Guest blogger Scott Davert, M.A., VRT, (at left) is a Senior Instructor in the Adaptive Technology Department and Communications Learning Center at the Helen Keller National Center for Deaf-Blind Youths and Adults (HKNC) in Sands Point, New York. This week, Scott reviews the new iOS 6 release from Apple.
iOS is Apple’s mobile operating system, or OS. Originally developed for the iPhone, it has since been extended to support other Apple devices, such as the iPod touch and iPad. In June 2010, Apple rebranded the iPhone OS as simply “iOS.”
Scott’s prior reviews include the Humanware Communicator app, RoboBraille: Enhancing Document Accessibility, and last fall’s iOS 5 release
iOS 6: The Basics
As with the previous release of a major iOS upgrade (from version 4 to 5), there are many enhancements to iOS 6 not directly related to accessibility. In this release, those enhancements include FaceTime over cellular networks, a redesigned App Store, a revamped settings menu, direct Facebook integration, and a “Do not Disturb” feature, among many others. You can learn more about these changes at Apple’s official iOS 6 page. To list and discuss all new iOS 6 features is beyond the scope of this review; instead, the purpose of this review is to focus on accessibility-related changes and enhancements.
Accessibility Is Now Integrated
A feature that many users who are transitioning between modes of operation with iDevices will appreciate is that all accessibility features now work with one another. This includes VoiceOver and Zoom, the physical/motor settings, and the new Guided Access. The Triple Click Home feature also has been updated to reflect this change.
In iOS 6, you now have the following options that can be activated automatically when pressing the home button three times: Guided Access, VoiceOver, invert colors, Zoom, and Assistive Touch. You can select any of these options, which can run simultaneously.
If you select only one option, Triple Click will turn that one feature on/off, as you were able to do in iOS 5; for example, if you select Color Contrast and VoiceOver to run at the same time, both will launch when pressing the home button three times in rapid succession.
Zoom can now run with VoiceOver, which can now provide any combination of preferred access methods. For example, an individual who is transitioning from magnified text to speech might find it helpful to have both available until he or she no longer needs, or prefers not to function with, magnification. A user can also use braille, speech, and magnification simultaneously if he or she prefers.
One thing to note about using VoiceOver and Zoom together is that several VoiceOver gestures have changed. For example, when Zoom and VoiceOver are working together, double tapping the screen with three fingers will zoom in on an item. With VoiceOver only enabled, this gesture will mute the speech; therefore, instead of double tapping with three fingers to mute speech, one must now triple tap with three fingers to mute speech. This can come in handy when using magnification with braille, for example. You can still toggle the Screen Curtain on and off, but you must tap with three fingers four times to do this.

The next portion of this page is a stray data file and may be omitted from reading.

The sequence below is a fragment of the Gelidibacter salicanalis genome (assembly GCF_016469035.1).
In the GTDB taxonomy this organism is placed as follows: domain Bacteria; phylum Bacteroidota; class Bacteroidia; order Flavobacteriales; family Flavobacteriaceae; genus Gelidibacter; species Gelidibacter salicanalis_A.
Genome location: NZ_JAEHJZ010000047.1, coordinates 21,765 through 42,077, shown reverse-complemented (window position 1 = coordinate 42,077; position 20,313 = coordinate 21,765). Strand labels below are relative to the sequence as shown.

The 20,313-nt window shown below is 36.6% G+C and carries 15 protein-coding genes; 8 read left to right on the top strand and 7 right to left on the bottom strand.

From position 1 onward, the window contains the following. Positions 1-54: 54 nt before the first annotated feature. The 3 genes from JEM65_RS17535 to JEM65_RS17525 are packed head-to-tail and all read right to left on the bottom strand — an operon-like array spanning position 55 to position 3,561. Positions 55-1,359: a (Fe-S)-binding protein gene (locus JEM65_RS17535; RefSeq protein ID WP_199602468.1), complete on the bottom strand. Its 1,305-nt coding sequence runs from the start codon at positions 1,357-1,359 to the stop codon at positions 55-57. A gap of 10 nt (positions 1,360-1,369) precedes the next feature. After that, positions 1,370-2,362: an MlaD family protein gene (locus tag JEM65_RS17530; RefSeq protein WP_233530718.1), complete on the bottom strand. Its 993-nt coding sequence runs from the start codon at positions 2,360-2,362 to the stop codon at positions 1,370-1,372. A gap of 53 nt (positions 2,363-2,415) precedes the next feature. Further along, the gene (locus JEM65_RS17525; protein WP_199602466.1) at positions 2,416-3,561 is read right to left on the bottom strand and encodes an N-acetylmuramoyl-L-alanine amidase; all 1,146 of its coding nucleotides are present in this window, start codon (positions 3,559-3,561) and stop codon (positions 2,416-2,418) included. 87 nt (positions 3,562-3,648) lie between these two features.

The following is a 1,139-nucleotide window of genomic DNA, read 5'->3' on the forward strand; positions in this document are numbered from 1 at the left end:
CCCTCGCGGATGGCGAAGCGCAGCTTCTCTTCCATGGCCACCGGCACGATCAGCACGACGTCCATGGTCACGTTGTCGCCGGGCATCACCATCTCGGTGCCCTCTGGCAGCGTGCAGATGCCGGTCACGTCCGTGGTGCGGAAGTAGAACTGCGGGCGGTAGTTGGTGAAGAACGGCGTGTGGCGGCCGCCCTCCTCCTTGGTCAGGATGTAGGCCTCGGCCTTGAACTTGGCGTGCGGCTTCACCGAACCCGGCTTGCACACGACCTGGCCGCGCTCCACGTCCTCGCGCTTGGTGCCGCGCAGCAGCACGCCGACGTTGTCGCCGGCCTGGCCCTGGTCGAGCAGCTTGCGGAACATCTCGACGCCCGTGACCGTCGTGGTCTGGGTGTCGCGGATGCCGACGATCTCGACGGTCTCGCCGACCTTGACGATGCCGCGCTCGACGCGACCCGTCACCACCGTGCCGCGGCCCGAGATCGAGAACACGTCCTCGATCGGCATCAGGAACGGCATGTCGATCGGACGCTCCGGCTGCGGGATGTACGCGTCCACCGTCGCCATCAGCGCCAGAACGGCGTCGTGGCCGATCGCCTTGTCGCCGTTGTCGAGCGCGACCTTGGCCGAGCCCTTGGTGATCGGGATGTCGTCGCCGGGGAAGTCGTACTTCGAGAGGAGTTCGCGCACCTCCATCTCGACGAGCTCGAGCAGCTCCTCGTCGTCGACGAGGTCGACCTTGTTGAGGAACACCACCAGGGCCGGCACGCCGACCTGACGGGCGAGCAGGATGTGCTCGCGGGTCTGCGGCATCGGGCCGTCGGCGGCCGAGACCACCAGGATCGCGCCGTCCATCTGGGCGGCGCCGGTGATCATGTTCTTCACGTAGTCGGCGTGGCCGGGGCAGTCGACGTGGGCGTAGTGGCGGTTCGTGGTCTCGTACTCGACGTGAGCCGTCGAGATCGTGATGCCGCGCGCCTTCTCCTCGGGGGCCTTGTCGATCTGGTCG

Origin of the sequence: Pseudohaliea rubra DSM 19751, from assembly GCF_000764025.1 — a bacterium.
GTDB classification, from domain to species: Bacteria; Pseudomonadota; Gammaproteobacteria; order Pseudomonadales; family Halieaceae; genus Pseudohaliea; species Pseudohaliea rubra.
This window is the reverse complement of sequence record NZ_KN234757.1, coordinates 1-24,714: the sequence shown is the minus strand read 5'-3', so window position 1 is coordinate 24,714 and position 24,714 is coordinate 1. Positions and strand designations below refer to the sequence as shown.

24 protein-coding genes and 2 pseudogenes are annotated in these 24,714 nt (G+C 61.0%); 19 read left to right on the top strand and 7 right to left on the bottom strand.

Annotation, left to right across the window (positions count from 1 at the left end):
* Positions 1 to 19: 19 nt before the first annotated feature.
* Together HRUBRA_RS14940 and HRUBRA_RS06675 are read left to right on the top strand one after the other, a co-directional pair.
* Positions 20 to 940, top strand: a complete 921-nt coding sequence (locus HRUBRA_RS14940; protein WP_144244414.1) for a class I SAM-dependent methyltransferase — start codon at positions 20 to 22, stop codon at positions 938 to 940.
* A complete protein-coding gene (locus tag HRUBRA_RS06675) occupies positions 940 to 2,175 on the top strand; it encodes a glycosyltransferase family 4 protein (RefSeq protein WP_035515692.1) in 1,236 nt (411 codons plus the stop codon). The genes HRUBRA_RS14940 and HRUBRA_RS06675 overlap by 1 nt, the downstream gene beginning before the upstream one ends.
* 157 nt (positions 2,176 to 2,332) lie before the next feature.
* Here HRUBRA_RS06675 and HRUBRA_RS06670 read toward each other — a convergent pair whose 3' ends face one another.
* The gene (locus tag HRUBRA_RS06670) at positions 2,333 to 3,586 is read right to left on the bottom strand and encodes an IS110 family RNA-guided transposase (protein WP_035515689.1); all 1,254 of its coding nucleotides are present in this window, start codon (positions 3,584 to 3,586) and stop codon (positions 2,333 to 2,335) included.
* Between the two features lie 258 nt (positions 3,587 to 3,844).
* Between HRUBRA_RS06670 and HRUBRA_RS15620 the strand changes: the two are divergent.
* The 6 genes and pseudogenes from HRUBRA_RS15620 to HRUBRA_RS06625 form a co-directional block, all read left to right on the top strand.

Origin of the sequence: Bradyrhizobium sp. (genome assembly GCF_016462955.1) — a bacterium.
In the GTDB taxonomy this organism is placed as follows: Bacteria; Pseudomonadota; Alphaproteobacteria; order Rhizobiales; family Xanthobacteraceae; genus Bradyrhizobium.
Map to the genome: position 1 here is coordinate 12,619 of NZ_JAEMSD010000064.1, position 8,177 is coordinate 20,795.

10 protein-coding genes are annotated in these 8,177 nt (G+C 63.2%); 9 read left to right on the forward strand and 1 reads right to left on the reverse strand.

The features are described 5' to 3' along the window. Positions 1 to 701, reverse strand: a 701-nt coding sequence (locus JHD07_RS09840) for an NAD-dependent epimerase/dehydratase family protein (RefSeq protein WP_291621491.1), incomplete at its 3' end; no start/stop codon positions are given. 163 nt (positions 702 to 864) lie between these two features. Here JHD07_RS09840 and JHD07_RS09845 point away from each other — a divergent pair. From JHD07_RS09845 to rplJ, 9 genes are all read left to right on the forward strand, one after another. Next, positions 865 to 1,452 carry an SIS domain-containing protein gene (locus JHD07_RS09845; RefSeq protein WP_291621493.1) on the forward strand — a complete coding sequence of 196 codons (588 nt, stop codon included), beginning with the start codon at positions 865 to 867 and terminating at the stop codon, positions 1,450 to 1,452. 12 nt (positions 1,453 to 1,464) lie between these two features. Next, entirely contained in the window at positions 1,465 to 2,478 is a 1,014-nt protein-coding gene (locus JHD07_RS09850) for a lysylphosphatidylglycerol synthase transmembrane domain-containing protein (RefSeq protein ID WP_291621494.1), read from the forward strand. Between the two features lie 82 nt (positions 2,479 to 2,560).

Another Zoom gesture is dragging three fingers to move around the screen. This reviewer does not have vision to evaluate what happens on the screen, but when dragging three fingers across the screen, VoiceOver gives no verbal or braille indication that the cursor has moved. In fact, if you do a single-finger double tap, you will still activate the item which is the focus of the VoiceOver cursor.
One bit of commentary about the Zoom, VoiceOver, and braille simultaneous access: It would be nice if there were built-in braille and Bluetooth keyboard commands for the Zoom functions, but it’s great that all of the accessibility features can be used interchangeably. With respect to braille, the commands used in VoiceOver all apply, whether Zoom is enabled or not. To my knowledge, this also seems to be the case with the Bluetooth keyboard.
There have been a few additions to the Rotor option in iOS 6. You can learn more about the Rotor and its already-existing functions and purpose at Apple’s Accessibility Solutions for the iPhone.
One change is the added Rotor option within the Mail application called “Actions.” With this option, you can choose the Default action to open up a mail message or a one-finger flick to delete a message when one is open.
Another addition to the Rotor is an option to adjust the amount of punctuation spoken by VoiceOver. The options are none, some, and all. While the “none” and “all” options are self-explanatory, the “some” option is not so easy to understand at a glance. Essentially, the “some” option will read punctuation out loud in web and email addresses, but will not read a punctuation mark at the end of a sentence, for example.
There is one other minor VoiceOver change: When using the onscreen keyboard for text input, you can now single tap with one finger to activate the More button or the Shift key. Previously, it was necessary to double tap, even when in touch typing mode.
Finally, Assistive Touch, which was introduced in iOS 5, but which was not usable to those using VoiceOver, is now compatible. Thus, if a VoiceOver user wishes to set up custom gestures through Assistive Touch, he or she can now do so in iOS 6.
The Maps Application
While not a VoiceOver-specific change, it is worth noting that the Maps application is now able to pull up points of interest, and, according to Apple, works with turn-by-urn directions once a route is planned. This feature is only compatible with the iPhone 4S and 5.
In Part 2 of his iOS 6 review, Scott evaluates the remaining iOS 6 updates, including braille-specific, hearing, physical/motor, and the new Guided Access. For more information, you can contact Scott at email@example.com.